15 April 2020

Giovanni Amendola - journalist and politician

Liberal writer died following attack by Mussolini’s thugs


Giovanni Amendola was a committed anti-Fascist who accused Mussolini of murdering a fellow politician
Giovanni Amendola was a committed anti-Fascist who
accused Mussolini of murdering a fellow politician
Giovanni Amendola, a dedicated opponent of Fascism, was born on this day in 1882 in Naples in southern Italy.

As a critic of the right wing extremists in Italy, Amendola had to suffer a series of attacks by hired thugs. He endured a particularly brutal beating in 1925 by 15 Blackshirts armed with clubs near Montecatini Terme in Tuscany and he later died as a result of his injuries, becoming one of the earliest victims of the Fascist regime.

Amendola had obtained a degree in philosophy and contributed to the newspapers, Il Leonardo and La Voce, expressing his philosophical and ideological views. He was given the chair of theoretical philosophy at the University of Pisa but, attracted by politics, he stood for parliament and was elected to the Chamber of Deputies three times to represent Salerno.

He began contributing to Il Resto di Carlino and Corriere della Sera, urging Italy’s entry into World War I in 1915. He then fought as a volunteer, reaching the rank of captain and winning a medal for valour.

Amendola supported the Italian Liberal movement but was completely against the ideology of prime minister Giovanni Giolitti. During the war he adopted a position of democratic irredentism and at the end of hostilities was nominated as a minister by prime minister Francesco Saverio Nitti.

Socialist leader Giacomo Matteotti was murdered on the orders of Fascist leader Benito Mussolini
Socialist leader Giacomo Matteotti was murdered
on the orders of Fascist leader Benito Mussolini
In 1924 Amendola refused to adhere to the ‘Listone Mussolini’ and attempted to become prime minister himself at the head of a liberal coalition. He was defeated in the election but continued his battle for democracy, writing for Il Mondo, a new daily newspaper, which he had founded together with other intellectuals.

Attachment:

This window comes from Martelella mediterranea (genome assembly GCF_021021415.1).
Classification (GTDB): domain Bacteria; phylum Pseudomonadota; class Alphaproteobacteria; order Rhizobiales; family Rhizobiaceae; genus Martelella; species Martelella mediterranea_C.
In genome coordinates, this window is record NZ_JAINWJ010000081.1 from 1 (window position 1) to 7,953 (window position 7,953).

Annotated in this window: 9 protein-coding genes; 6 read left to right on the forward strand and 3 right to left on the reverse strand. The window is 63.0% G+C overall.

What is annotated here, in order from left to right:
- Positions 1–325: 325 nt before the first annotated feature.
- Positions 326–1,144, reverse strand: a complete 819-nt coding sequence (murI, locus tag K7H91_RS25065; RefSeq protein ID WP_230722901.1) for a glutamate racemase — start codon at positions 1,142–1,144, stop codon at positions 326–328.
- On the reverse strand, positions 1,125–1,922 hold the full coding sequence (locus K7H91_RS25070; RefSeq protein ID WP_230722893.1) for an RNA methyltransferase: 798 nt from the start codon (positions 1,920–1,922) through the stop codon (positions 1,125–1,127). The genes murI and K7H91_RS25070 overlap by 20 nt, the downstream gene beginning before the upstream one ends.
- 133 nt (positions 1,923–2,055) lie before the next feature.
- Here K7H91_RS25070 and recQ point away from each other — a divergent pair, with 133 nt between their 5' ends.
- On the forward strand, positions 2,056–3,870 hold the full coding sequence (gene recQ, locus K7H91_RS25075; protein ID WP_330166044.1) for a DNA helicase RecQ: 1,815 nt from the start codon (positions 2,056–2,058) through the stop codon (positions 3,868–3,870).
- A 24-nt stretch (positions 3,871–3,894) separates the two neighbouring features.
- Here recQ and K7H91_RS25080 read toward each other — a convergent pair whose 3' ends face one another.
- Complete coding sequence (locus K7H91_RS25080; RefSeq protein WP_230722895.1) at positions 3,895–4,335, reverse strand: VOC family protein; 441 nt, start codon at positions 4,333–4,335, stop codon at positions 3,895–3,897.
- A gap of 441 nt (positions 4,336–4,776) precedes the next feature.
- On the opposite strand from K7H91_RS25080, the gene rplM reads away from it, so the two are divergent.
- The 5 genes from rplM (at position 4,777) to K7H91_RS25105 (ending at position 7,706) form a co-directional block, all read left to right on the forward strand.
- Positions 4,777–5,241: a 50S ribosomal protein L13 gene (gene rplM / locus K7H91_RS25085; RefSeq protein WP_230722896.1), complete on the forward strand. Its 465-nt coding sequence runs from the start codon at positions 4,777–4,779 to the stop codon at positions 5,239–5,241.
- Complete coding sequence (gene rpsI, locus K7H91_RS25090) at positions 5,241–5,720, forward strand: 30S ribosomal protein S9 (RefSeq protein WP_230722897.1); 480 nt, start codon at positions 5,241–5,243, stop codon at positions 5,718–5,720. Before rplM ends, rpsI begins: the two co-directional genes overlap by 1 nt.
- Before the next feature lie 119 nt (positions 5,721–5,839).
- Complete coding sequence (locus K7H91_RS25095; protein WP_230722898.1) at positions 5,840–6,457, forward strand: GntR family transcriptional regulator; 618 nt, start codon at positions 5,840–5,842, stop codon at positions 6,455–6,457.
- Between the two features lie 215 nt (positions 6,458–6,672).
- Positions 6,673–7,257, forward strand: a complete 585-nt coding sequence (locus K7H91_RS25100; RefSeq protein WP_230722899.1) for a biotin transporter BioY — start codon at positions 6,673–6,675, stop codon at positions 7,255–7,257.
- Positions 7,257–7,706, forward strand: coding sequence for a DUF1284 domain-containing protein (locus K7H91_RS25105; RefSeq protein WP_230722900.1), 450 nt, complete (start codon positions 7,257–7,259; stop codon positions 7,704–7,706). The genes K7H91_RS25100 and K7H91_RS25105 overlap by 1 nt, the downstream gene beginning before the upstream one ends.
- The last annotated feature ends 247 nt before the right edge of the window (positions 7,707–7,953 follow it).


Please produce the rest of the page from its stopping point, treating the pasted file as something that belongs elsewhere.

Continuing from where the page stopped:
Amendola is famous for publishing the Rossi Testimony in December 1924. The document directly implicated the prime minister, Mussolini, in the murder of Giacomo Matteotti, the leader of the Socialist PSU party as well as declaring that Mussolini was behind the reign of terror that had led up to the 1924 elections.

Amendola was one of the deputies who withdrew from the Chamber in protest against the result afterwards. In spite of the threats against his life that had been made during the election campaign, he declared the Fascist government to be unconstitutional.

He was resented by Mussolini for his prominent opposition and as a result suffered an horrific attack in July 1925. He managed to get out of the country and into the south of France but, still suffering from his severe injuries, he died in April 1926 in Cannes.

Amendola left a wife and four children. His eldest son, Giorgio Amendola, became an important political writer and politician.

The statue of Giovanni Amendola in front of Salerno's Palazzo di Giustizia
The statue of Giovanni Amendola in
front of Salerno's Palazzo di Giustizia
Travel tip:

Salerno, the city represented in parliament by Giovanni Amendola, is in Campania in southern Italy on the Gulf of Salerno on the Tyrrhenian Sea. It has a Greek and Roman heritage and was an important Lombard principality in the middle ages, when the first medical school in the world was founded there. King Victor Emmanuel III moved there in 1943, making it a provisional seat of Government for six months and it was the scene of Allied landings during the invasion of Italy in World War II.  There is a statue of Giovanni Amendola in front of the Palazzo di Giustizia in Salerno.

The Terme Tettuccio is one of the most famous of  Montecatini Terme's famed spas
The Terme Tettuccio is one of the most famous of
Montecatini Terme's famed spas
Travel tip:

Montecatini Terme in Tuscany, where Amendola suffered the attack that caused his death, is an elegant spa town in the province of Pistoia. Its heyday was in the early part of the 20th century, when restaurants, theatres, nightclubs and a casino were built there and many celebrities visited. The town welcomed the famous composers, Ruggero Leoncavallo, Giuseppe Verdi and Pietro Mascagni, and the tenor, Beniamino Gigli.

Also on this day:

1446: The death of architect Filippo Brunelleschi

1452: The birth of Renaissance polymath Leonardo da Vinci

1754: The death of Venetian mathematician Jacopo Riccati


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